Free Access
Issue
A&A
Volume 567, July 2014
Article Number A49
Number of page(s) 13
Section Stellar structure and evolution
DOI https://doi.org/10.1051/0004-6361/201323182
Published online 09 July 2014

© ESO, 2014

1. Introduction

The study of symbiotic stars is relevant to a number of astrophysical subjects. They are excellent laboratories for studying physical processes, such as quasi-steady nuclear burning and thermonuclear outbursts (Munari 1997), the powering mechanism of supersoft X-ray sources (Jordan et al. 1996), the collimation of stellar winds and the formation of jets (Tomov 2003), and their connection with bipolar planetary nebulae (Corradi 2003). Most importantly, symbiotic stars are possibly related to the formation of Type Ia supernovae (SNe Ia). The detection of circumstellar matter around some of these supernovae (Patat et al. 2007; Dilday et al. 2012) provides support to this hypothesis, as originally proposed by Munari & Renzini (1992).

Testing the possible roles of symbiotic stars involves knowing their total population in galaxies, a figure that is very poorly known even in our Galaxy. Before 2008, only ~173 systems were known in the Galaxy (Belczynski et al. 2000), out of an estimated total population between 3000 and 400 000 (Allen 1984; Munari & Renzini 1992; Kenyon et al. 1993; Yungelson et al. 1995; Magrini et al. 2003). To improve the situation, a systematic search for symbiotic stars was started that takes advantage of IPHAS, the “INT Photometric Hα Survey of the northern Galactic plane” (Drew et al. 2005). The description of the photometric method adopted to select symbiotic star candidates was presented by Corradi et al. (2008, 2010a), hereafter Papers I and II. Along with individual studies of other outstanding objects (Corradi & Giammanco 2010; Corradi et al. 2010b, 2011), IPHAS and follow-up spectroscopy allowed us to discover fourteen new symbiotic stars in the 1800 square-degree IPHAS area (covering Galactic latitudes between 5° and +5° in the northern sky), where previously only eleven symbiotic stars were known. In these articles, we also emphasized the need for robust selection criteria to distinguish symbiotic stars from the most problematic mimics, and in particular from T Tauri stars and other young stellar objects (YSOs) that are much more frequent than symbiotic stars in the Galactic plane.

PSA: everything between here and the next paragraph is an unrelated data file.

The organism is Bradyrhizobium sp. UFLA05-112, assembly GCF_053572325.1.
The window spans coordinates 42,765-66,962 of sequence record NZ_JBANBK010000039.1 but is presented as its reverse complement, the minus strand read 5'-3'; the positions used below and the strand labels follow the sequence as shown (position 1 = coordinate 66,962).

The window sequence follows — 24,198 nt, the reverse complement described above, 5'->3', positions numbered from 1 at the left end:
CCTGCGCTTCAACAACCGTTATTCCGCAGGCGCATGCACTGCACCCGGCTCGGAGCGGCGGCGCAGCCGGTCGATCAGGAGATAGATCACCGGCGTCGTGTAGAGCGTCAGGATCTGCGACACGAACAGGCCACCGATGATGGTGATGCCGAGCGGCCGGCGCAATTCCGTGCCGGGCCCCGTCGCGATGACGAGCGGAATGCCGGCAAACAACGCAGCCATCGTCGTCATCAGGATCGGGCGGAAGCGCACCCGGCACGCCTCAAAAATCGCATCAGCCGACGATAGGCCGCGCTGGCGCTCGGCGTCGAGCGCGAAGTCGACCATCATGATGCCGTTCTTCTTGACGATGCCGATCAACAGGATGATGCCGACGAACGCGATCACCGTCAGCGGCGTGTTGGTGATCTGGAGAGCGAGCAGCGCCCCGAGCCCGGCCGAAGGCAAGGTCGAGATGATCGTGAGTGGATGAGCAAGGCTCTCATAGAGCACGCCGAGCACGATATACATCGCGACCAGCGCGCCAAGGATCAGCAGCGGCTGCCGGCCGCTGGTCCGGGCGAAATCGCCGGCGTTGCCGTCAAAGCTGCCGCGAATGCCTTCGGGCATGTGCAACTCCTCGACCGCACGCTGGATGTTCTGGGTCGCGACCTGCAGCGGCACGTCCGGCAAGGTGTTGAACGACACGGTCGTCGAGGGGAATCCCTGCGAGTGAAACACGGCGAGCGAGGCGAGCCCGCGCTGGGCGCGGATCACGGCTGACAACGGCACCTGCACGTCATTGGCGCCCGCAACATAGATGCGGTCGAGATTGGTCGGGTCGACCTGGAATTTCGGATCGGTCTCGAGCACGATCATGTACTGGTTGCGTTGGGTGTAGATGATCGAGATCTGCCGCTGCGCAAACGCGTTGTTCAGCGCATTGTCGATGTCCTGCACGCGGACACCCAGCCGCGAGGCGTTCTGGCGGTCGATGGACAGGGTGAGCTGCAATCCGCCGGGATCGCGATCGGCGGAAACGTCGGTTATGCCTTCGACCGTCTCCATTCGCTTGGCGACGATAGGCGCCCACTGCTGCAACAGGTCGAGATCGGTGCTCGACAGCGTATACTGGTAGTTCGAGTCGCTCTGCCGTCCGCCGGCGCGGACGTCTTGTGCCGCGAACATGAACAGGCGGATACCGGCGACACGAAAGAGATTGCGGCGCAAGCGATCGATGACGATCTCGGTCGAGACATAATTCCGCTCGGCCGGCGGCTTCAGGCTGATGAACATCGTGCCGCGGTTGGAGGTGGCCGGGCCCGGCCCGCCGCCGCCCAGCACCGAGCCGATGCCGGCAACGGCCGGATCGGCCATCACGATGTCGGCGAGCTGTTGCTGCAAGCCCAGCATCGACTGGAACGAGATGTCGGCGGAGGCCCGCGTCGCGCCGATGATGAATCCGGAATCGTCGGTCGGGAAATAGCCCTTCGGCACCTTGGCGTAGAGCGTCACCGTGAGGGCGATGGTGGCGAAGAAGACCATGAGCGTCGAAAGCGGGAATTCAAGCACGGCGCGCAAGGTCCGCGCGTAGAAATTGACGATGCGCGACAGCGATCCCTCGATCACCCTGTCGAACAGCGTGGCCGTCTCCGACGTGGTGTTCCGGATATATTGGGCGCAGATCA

In this paper, we present the spectroscopic observations carried out with the 10.4 m GTC telescope of eighteen symbiotic star candidates. They were selected using new, stricter selection criteria developed by taking advantage of previous results. This work, together with a forthcoming article that will describe the use of IR photometry in detail as a new powerful tool for distinguishing symbiotic stars (Mampaso et al., in prep., Paper IV), will conclude the series of articles about the search of symbiotic stars within IPHAS, providing new constraints on the total number of systems in the Galactic disk. The sample selection is presented in Sect. 2, and observations in Sect. 3. The analysis of the spectra of the new symbiotic stars is included in Sect. 4, where their spectral energy distribution is also presented. Section 5 contains the conclusions. The non-symbiotic objects discovered are briefly discussed in the appendices.

2. Sample selection

Candidate symbiotic stars were selected using a combination of IPHAS and near-IR (2MASS) colours (Paper I). The criteria and list of candidates presented in that paper have now been improved by taking advantage of the results of our follow-up spectroscopic campaign and of the near completion of the IPHAS observations, and its point-source photometric catalogue benefits from a complete photometric calibration that will be presented in the second IPHAS data release (DR2, Barentsen et al., in prep.).